In the MENA region, one’s honor determines one’s image and upholds their chaste reputation. Therefore, our culture encourages us to cover up instead of confessing, to avoid instead of confronting. Our culture is often tempted to elevate honor over conscience. If telling the truth brings shame then we are tempted to lie. We are tempted to put on masks to cover our weaknesses and to boast about the little achievements we still have. We are tempted to create fake honor. I think this is what the Pharisees did, and Jesus mocked it. For example, in Luke 18:9-14, while the Pharisee stood and prayed thanking God that he is not like other people—robbers, evildoers, adulterers, … the tax collector stood at a distance beating his breast said, ‘God, have mercy on me, a sinner.’ Jesus continued to assert, “I tell you that this man, rather than the other, went home justified before God. For all those who exalt themselves will be humbled, and those who humble themselves will be exalted.”

This mindset of the Pharisees can make transparency and accountability an issue. Shakespeare portrays this predicament in Othello, asking, “But why should honor outlive honesty?” Do we dare to air our shortcomings with the faith that, if we deal with them in an open setting, we will emerge better off? I sure do hope so because if the church is not the place for that, then what is? Could the world provide a better system than what Christ offers? I believe that what the Gospel offers surpasses human wisdom in restoring human beings. However, we might be caught up in the lie that apologizing, confessing, and repenting is not the way back.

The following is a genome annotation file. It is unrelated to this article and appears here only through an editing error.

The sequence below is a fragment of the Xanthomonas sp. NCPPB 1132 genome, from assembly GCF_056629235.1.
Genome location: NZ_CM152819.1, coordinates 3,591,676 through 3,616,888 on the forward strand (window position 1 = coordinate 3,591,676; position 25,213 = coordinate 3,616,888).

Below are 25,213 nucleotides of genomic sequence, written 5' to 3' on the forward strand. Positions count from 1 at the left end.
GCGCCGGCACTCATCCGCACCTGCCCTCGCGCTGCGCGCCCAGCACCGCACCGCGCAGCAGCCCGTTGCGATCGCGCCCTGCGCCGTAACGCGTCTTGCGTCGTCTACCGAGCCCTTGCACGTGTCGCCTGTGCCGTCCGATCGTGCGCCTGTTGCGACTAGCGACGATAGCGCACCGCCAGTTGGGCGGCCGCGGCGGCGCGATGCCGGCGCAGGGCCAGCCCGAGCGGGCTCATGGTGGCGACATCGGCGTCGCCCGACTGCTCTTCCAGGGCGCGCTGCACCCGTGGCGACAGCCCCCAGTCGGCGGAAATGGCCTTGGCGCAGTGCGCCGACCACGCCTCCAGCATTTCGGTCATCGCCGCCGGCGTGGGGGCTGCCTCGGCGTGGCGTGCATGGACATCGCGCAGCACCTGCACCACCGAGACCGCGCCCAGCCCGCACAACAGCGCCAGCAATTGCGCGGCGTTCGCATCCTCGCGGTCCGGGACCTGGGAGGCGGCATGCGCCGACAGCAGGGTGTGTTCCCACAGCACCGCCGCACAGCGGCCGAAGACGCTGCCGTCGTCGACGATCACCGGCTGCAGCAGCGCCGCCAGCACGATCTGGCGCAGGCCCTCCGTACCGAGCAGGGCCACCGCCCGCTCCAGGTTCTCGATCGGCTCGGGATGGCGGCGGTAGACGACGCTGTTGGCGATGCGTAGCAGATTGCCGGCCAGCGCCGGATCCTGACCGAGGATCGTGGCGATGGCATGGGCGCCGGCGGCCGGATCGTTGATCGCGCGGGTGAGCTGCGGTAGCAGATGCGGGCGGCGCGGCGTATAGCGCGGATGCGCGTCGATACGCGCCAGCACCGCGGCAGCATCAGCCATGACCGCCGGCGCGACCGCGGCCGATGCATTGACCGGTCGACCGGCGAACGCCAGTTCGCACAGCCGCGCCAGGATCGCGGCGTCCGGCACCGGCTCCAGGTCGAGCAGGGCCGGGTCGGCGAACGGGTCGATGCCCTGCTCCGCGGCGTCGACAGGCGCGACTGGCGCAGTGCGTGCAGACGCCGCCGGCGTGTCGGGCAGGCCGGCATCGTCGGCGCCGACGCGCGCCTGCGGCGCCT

Self-criticism is beyond moral reproach. The challenge for the church and for Christians who have been reared and are living in a culture of shame and honor is to ask ourselves whether allowing the Holy Spirit to transform us to have a mindset that believes that self-criticism is a virtue; it can restore our honor rather than bring shame. The Apostle Paul says, “therefore I will boast all the more gladly about my weaknesses, so that Christ’s power may rest on me… For when I am weak, then I am strong.” (2 Cor 12:9- 10) Paul understood that when we confess our weakness, we allow God’s strength to shine through. But our overriding concern is often the defense of our honor rather than the credibility and trust that we might reap from an honest discussion or confession. The defense of one’s honor becomes vastly more important than self-improvement and honoring God in the process.

I do understand the enormity of the consequences of shame. While being shamed in Western cultures, or being publicly humiliated, might not mean the end of the world for an individual, being publicly shamed in shame-honor cultures means that the individual might become an outcast.

No one can elevate himself. The message of the Gospel to a shame-based culture is that God has the power and desire to elevate man and woman from a life stricken with weaknesses to a place of honor through His grace. Domino’s Pizza way back from failure, although brilliant, is nothing compared to what the Father can do in our lives if we abide by His values.

Bassem Melki is Dean of Faculty and leader of Peacemaking Initiatives at ABTS.


  1. Chris Walley says:

    At the start of every semester at AUB I would tell my geology students ‘I might be wrong.’ It was a statement greeted with almost total incomprehension: ‘But you are the Chairman!’

  2. Manfred Karolyi says:

    LOVED IT!!!!! Preach it brother!!!